When asked, most people can name the first human to step foot on the moon, Neil Armstrong. The question of who was the second man to walk on the moon is a little more difficult, but most people over the age of thirty-five can tell you the answer is Buzz Aldrin. But can you remember the third astronaut on the historic Apollo 11 mission? The one astronaut who did not descend to the surface of the moon but remained in the command module in lunar orbit was Michael Collins.

In his book, Flying to the Moon, Collins was honest in describing his concerns and fears as he prepared for his part in this historic mission. He wrote, "On Apollo 11, we were our nation's envoys, we three, and it would have been a national disgrace if we screwed up. We would be watched by the world, and we must not fail." He added, "We knew there were a hundred close decisions and a thousand critical switch actuations facing us. A broken probe, a cracked engine nozzle, an electrical short, a crew lapse of attention, a zillion things -- and we would never make it. I really felt this pressure, this awesome sense of responsibility weighing me down, this commandment which said 'Thou shalt not screw up.'"

At the time of the mission, you would never have known that Collins had any of these concerns. During the mission, he went about his job with the greatest of precision, and the flight of Apollo 11 was an astounding success. But Michael Collins' personal reflections give us an indication of the human side of the story. What they were doing had never been done before, and sometimes all that was left was courage and faith -- faith that all the hard work and dedication of those associated with the program would be realized, and the courage to face a daunting situation alone.

Although it is not flying to the moon and back, we are facing a daunting situation today in the Covid-19 crisis. It, too, requires faith and courage. In itself, being afraid is nothing to be ashamed of. It's okay to be afraid as long as our fears don't paralyze us. The courage we need comes from the faith we have in God.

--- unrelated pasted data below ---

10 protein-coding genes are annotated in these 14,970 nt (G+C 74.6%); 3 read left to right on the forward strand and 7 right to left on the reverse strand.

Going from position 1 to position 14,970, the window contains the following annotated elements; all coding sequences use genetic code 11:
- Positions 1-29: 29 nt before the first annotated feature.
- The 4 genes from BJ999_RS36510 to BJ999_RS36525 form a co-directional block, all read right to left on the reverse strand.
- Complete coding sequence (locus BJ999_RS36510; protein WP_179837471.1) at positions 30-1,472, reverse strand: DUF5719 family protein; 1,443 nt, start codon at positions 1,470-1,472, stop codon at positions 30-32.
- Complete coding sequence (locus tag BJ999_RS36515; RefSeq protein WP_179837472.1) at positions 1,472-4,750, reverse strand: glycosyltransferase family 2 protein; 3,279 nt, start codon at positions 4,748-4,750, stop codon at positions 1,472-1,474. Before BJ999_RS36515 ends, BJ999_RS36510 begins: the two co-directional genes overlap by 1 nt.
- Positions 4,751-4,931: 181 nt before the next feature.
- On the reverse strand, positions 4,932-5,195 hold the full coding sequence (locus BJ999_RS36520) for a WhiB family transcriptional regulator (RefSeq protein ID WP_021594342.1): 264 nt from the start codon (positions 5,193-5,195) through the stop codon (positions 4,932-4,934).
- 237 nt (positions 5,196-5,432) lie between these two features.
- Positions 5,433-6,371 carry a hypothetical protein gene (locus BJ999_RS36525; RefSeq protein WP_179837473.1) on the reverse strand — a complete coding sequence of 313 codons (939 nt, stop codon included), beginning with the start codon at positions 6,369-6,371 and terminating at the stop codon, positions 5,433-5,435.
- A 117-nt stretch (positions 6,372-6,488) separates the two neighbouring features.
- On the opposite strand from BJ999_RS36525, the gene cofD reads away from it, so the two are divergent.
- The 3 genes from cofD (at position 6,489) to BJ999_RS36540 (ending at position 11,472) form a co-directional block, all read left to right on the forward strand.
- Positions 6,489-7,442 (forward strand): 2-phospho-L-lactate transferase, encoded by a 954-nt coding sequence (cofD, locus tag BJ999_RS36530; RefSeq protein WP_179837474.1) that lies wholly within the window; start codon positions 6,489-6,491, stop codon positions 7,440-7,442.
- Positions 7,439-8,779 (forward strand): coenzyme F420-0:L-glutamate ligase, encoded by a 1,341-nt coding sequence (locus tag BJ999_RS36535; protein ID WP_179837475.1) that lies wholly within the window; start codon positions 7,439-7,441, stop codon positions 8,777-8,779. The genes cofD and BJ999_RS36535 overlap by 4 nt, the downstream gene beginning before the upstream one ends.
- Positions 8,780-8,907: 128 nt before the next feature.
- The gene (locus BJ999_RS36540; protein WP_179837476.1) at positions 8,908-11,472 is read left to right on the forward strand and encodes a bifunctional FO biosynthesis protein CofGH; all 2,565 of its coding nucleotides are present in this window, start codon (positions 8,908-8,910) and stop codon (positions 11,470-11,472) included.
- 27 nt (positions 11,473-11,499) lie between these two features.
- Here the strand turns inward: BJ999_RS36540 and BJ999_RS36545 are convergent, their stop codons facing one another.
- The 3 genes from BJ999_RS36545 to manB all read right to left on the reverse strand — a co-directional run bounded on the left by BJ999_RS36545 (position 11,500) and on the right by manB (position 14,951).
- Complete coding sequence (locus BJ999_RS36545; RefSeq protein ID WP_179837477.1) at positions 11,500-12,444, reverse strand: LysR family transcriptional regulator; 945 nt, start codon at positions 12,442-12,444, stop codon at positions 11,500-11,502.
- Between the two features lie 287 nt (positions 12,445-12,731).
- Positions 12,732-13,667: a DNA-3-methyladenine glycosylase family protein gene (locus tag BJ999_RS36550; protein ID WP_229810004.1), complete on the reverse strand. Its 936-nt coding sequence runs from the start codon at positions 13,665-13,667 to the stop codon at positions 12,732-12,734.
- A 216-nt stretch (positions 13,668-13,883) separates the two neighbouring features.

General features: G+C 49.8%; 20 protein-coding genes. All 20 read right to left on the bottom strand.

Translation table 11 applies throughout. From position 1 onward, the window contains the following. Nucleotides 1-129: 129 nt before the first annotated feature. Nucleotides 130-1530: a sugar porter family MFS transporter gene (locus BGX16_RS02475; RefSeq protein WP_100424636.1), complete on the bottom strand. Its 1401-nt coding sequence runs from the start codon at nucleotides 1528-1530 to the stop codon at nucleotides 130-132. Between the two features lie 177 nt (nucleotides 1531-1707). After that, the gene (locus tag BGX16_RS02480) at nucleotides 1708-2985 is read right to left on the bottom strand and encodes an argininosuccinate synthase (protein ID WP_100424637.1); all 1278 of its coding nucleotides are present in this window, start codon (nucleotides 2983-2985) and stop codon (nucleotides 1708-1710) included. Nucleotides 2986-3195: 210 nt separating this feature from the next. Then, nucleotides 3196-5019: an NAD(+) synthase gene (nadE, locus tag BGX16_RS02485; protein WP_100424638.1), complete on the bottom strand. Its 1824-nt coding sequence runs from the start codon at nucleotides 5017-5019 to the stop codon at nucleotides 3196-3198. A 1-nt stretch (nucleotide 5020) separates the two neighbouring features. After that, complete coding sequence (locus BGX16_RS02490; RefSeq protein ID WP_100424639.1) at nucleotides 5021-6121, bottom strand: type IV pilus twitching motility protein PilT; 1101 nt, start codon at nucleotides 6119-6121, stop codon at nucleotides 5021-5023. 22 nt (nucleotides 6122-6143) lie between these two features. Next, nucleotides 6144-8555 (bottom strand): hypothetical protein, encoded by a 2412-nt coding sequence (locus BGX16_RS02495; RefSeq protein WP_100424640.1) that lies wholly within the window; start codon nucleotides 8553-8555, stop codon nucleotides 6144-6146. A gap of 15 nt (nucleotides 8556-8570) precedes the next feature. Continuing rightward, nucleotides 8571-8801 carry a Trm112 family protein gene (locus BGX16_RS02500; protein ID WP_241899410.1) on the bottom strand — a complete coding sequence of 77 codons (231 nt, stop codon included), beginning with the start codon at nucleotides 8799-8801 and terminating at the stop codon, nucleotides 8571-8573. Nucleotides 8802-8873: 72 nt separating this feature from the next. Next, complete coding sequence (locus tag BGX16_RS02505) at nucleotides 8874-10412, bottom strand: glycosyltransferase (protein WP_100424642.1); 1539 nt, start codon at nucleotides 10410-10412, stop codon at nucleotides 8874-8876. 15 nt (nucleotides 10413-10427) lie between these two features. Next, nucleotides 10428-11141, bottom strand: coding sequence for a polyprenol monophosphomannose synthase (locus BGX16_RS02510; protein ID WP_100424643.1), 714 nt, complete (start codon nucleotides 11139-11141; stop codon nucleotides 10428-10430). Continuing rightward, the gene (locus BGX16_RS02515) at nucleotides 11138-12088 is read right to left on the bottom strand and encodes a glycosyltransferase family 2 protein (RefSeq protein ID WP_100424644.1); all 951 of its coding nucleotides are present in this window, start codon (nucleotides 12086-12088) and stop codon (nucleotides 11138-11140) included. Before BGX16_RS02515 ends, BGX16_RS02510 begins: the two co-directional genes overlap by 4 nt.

Several years ago, I performed the wedding of my friend Strat McClure to Jonathan Lake. Strat and I share birthdays during the month of August; mine is on August 25, and hers is August 26. In a Bible study once, we each revealed that we share the same life verse from the Bible, and I noted in a recent social media post that she and Jonathan have taught their young son, Charlie, to learn the same life verse which happens to come from Philippians 4:13. It's a good verse for a child to memorize and for all of us to remember during this or any time of crisis.

What is Philippians 4:13? "I can do everything through him who gives me strength." Though we likely won't ever orbit the moon, we all need courage to face the challenges of life. And similar to Michael Collins, that courage begins with faith and the knowledge that we can do anything through him who gives us strength.


In the name of the One who can do immeasurably more than all we ask or imagine,
Bruce Jones, Pastor and Co-Creator,
Imagine Church of the Carolinas


Thou Shalt Not Screw Up

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